Airheads clutches before 1981 required a fairly heavy amount of hand pressure, sometimes complained about, particularly by those with less muscular hands, or those doing a lot of in-city stop and go. There were two types of these clutches before 1981, one had a stiffer diaphragm spring that was called the Sport Clutch in the literature. A pulley/small chain affair, an EZ-clutch conversion, is available from such as Craig Vechorik; Benchmark Works, 662-325-2103. This is a very simple device that fits at the rear of the transmission, easy to install. It roughly halves the effort at the bar lever. There are others, see http://bmwmotorcycletech.info/clutch.htm.
CC products may still be selling a heavy duty clutch that is quite different, as far as the friction disc goes, than the stock item. CC Products may still have various types of lightened flywheels and heavy-duty clutch parts available. Luftmeister, now long gone, used to have such clutch parts, and others. It is possible that Matt Capri at South Bay Triumph still has some of those items for sale. Southland Clutch in National City, California, should be able to fix you up. Southland Clutch advertises in Airmail....101 E. 18th St., National City, CA 91950 (619) 477-2105. email@example.com They can machine your plate, etc., and provide a stronger clutch if you need it. They can also modify your worn clutch, so you do not have to purchase all new parts from BMW.
The 1981 and later clutch and flywheel (clutch carrier) are quite a bit lighter than earlier models.
Proper lightening will help acceleration considerably. http://bmwmotorcycletech.info/lightened-flywheel.htm
HINT!....Early models had the clutch actuating lever at the rear of the transmission held to the two bosses of the transmission cover by a PIN, that used a single C clip for retainment. That C-clip fit on the pin at the inside of the lower boss. If the clip came loose, the pin could come upwards & out of the lower boss, and the next clutch application could, and often did, break off a transmission boss ear ...necessitating a transmission overhaul ....or some inert gas welding at a minimum. A fix is to remove the old pin and clip and install these parts: #23-13-1-241-484 pin, that has a flange, and won't fly out & is used with a clip that is part 51-23-1-864-963. For full details see http://bmwmotorcycletech.info/clutch.htm.
HINT:....At the rear, inside, of the transmission is the throwout bearing. Be SURE that it is not overly large, otherwise it can seize when hot. See my clutch article: http://bmwmotorcycletech.info/clutch.htm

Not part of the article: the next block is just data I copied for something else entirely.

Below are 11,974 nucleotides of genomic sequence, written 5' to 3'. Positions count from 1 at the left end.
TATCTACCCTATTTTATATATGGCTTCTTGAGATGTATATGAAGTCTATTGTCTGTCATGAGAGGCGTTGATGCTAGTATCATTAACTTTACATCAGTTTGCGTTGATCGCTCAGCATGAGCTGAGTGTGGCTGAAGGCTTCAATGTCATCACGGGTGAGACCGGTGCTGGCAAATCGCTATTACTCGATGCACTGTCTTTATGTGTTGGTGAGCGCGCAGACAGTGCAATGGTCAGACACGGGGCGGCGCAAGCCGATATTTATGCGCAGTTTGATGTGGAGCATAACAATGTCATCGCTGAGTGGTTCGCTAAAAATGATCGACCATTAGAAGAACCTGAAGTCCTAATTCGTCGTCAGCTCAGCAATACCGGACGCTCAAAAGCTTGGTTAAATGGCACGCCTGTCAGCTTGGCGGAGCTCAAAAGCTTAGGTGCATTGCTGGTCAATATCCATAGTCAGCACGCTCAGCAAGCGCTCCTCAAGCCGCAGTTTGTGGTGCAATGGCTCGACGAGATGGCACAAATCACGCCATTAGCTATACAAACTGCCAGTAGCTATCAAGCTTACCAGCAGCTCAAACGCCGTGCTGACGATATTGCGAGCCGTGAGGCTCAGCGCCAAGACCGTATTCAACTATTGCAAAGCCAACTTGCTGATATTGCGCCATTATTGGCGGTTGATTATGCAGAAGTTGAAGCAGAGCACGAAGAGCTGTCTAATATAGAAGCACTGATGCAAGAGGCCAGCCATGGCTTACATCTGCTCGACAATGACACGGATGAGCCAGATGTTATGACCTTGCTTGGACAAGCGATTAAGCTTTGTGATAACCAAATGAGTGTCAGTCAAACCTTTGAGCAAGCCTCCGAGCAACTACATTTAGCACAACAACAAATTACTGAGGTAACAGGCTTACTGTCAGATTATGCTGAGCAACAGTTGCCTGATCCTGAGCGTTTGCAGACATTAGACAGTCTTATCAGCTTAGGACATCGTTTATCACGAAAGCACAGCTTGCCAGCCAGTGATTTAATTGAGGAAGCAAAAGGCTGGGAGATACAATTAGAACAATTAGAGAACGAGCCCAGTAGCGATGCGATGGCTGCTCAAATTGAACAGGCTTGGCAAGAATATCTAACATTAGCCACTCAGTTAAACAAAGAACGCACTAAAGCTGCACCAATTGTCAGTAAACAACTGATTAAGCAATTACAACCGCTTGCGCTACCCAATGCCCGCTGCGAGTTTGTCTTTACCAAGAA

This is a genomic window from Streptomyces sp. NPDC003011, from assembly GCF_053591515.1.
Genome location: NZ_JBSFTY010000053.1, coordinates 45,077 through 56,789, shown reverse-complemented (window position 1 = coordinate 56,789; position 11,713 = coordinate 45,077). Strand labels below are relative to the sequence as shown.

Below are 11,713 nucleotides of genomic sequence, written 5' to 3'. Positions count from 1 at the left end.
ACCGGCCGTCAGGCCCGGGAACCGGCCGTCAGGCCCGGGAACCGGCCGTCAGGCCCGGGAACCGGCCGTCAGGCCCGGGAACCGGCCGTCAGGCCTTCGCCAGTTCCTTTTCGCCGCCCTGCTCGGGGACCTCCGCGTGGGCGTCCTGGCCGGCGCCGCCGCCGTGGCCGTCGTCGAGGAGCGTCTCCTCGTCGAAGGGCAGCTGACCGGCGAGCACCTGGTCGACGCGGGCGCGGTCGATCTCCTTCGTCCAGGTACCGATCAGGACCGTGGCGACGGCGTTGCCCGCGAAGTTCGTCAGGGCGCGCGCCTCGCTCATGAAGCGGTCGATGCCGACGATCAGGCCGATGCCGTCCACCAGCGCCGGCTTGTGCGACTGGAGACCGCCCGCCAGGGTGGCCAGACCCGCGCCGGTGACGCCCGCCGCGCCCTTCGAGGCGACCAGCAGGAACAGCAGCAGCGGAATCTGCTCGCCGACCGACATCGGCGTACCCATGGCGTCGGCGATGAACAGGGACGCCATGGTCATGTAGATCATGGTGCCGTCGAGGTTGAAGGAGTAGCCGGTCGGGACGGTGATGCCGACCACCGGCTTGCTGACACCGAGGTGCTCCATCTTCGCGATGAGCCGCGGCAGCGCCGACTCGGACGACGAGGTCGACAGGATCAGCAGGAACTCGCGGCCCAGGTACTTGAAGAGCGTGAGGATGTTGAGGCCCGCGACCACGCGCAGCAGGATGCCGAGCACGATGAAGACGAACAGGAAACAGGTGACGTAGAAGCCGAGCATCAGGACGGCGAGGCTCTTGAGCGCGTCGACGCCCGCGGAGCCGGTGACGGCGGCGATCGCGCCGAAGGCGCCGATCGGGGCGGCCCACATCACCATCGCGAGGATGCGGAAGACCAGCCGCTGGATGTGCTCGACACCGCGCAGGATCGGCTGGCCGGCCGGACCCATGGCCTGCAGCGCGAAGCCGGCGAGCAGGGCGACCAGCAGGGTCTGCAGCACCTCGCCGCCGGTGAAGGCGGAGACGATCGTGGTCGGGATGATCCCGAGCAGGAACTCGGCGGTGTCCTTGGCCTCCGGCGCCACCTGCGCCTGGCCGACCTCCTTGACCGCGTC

HINT!....BMW switched to non-asbestos friction disc material. Even after break-in, I do not think it grips as well.
The early clutches can use beefing-up if a large increase in horsepower is going to be had. Hard surfacing of the early parts is a good idea. Generally the later parts already are hardened. The later clutch parts will fit (including the carrier) but you have to change the input shaft of the transmission (or, shorten its spline length). The lighter the flywheel/carrier/clutch assembly, the more vibration the engine will produce, but the faster you can increase rpm, and the better the shifting of the gearbox. As the assembly gets lighter, the carburetors become more critical to adjust for engine smoothness. The big advantages of a lighter assembly are more rapid acceleration and faster and easier shifting. As noted above, some various types of special clutch discs were once available from Luftmeister. Also note that those clutches tended to be rather grabby, and a finer touch with throttle and clutch hands is necessary for a smooth take-off, especially when the clutch is cold. Those pulling trailers or sidecars may well be advised to beef up their clutches some ....although most get along with the stock parts OK.
For the more technically inclined DIY types, here is some old information on how things were done long ago:
Pressure can be increased in various ways to handle increased power or heavy slipping clutch use. The following paragraph on increasing effective clutch pressure was taken from a posting by Jim Roche, somewhat edited by me here.
1970-1980: THREE methods. In all cases I recommend hard surfacing:
1. Bring spring closer to the pressure plate. Place a .035"-.065" hard steel donut ring shim between the flywheel and the spring base. Such large transmission and differential 'shims' are available from such as RingPower heavy equipment shops; or, see any competent local mechanic's junk box of old shimming items. For this modification, the flywheel need not be removed, and the weight added is. NO, I do not have recommendations on what part from where for the shims.
2. Bring pressure ring and pressure plate closer to the spring. Remove the flywheel (you were going to lighten it anyway, right??) and machine off .040"to .085" of its face surface. This is the face area where the 6 clutch bolts hold the clutch assembly to the flywheel.